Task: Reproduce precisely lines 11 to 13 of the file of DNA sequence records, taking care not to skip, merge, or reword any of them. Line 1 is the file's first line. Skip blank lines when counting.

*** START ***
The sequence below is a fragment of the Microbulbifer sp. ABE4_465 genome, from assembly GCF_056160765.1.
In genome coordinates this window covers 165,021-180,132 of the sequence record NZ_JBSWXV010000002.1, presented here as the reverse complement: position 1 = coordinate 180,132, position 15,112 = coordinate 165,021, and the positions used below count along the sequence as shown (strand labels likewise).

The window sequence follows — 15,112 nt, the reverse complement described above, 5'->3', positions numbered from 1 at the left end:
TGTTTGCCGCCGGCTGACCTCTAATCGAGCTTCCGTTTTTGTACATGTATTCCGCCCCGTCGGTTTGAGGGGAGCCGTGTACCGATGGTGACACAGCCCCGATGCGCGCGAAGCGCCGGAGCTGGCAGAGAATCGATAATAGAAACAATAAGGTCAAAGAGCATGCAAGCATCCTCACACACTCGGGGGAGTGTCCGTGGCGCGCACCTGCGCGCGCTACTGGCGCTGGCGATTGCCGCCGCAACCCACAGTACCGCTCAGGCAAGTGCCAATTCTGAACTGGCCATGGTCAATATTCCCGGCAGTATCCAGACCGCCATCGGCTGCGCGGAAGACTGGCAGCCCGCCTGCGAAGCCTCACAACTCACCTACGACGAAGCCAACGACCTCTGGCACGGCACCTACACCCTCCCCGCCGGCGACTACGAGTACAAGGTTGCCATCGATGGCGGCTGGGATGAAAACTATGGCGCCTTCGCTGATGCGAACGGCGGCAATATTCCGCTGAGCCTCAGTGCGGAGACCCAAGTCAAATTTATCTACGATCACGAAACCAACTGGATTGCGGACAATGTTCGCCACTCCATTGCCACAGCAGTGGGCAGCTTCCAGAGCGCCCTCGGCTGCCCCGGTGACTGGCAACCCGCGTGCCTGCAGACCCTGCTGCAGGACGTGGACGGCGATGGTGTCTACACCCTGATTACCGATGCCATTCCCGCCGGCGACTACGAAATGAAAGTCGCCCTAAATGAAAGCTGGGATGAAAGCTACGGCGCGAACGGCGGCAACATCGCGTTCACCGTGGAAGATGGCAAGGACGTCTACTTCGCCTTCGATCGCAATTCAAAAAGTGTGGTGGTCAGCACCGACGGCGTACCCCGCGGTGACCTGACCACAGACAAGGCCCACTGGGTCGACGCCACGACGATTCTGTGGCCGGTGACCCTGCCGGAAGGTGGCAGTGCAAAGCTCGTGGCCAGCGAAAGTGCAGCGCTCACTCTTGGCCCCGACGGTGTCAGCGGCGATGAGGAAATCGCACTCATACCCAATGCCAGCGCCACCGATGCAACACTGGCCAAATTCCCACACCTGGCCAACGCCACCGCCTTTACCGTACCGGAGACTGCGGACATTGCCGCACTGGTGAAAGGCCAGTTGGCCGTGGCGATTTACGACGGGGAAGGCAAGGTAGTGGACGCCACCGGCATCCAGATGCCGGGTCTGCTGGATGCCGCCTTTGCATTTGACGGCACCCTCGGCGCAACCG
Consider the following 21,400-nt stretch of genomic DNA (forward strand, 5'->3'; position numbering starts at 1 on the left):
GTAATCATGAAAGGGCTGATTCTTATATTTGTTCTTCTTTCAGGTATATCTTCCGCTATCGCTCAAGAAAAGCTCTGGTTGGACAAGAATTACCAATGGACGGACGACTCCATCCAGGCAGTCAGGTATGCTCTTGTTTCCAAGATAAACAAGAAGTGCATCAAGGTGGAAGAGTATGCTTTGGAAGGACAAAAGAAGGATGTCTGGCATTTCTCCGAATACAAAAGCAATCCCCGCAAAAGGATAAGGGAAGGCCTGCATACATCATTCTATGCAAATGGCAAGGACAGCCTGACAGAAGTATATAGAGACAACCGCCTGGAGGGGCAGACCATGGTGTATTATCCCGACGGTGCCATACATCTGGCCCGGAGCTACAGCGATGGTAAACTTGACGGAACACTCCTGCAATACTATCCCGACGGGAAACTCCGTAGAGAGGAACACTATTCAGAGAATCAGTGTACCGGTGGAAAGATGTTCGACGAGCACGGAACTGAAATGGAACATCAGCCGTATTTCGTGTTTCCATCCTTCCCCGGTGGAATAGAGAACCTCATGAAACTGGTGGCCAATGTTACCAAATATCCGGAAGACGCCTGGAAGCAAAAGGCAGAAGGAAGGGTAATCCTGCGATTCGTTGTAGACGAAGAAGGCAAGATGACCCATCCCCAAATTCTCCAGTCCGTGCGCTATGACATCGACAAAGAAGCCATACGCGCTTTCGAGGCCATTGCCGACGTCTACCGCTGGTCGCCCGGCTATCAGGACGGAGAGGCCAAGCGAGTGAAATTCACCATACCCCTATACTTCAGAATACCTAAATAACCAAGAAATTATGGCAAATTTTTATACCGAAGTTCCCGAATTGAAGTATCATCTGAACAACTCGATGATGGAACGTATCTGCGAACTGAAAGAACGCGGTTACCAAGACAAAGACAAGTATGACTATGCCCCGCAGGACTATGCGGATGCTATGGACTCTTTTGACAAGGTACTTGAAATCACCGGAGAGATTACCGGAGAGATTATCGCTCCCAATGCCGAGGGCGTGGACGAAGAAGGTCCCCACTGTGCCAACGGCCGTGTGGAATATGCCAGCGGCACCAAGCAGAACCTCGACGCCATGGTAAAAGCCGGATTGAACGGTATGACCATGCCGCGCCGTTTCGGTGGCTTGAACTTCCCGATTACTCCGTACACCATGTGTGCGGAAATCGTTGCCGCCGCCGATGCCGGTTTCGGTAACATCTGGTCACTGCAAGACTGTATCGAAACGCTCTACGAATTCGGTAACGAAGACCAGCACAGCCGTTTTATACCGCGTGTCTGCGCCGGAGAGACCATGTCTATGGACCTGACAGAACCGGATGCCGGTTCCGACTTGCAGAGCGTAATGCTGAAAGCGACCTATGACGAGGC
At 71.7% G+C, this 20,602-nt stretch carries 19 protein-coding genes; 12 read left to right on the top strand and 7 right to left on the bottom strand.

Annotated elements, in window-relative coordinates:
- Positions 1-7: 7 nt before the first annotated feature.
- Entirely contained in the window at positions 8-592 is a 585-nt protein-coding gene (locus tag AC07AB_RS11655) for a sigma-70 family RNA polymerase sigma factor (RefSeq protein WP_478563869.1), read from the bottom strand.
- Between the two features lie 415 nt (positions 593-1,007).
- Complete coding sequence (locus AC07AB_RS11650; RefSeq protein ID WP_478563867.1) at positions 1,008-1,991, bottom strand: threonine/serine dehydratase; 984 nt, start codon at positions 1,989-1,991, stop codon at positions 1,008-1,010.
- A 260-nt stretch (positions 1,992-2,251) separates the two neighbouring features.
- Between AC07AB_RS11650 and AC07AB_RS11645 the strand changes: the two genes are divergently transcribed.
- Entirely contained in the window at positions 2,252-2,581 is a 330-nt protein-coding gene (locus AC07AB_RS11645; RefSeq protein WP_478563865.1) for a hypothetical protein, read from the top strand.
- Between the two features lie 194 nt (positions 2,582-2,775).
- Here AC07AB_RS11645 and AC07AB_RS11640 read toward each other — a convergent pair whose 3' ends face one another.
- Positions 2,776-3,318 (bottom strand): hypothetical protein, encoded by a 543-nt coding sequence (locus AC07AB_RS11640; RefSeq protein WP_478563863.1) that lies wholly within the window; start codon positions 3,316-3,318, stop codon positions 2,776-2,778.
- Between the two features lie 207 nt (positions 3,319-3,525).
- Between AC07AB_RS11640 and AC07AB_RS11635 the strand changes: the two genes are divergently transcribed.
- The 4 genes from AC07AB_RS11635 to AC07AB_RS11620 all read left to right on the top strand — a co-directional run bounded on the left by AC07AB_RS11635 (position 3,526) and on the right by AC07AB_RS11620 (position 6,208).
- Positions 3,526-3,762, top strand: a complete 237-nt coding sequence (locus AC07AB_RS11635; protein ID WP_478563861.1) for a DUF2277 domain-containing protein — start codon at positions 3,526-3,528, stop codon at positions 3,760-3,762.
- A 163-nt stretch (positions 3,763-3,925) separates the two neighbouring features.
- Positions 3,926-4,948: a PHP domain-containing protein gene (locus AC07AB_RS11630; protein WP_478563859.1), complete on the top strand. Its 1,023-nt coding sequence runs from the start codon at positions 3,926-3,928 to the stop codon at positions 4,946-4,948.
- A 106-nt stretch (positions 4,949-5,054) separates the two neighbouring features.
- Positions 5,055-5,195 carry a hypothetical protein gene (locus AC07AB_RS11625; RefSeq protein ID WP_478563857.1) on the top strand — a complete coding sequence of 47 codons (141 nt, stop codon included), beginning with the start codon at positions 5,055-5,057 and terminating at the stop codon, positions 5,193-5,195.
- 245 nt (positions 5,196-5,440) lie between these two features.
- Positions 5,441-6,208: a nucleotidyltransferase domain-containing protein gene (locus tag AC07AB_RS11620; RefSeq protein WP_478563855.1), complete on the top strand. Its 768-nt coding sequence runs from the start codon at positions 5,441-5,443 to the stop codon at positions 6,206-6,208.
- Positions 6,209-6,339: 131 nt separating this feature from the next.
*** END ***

- Between the two features lie 415 nt (positions 593-1,007).
- Complete coding sequence (locus AC07AB_RS11650; RefSeq protein ID WP_478563867.1) at positions 1,008-1,991, bottom strand: threonine/serine dehydratase; 984 nt, start codon at positions 1,989-1,991, stop codon at positions 1,008-1,010.
- A 260-nt stretch (positions 1,992-2,251) separates the two neighbouring features.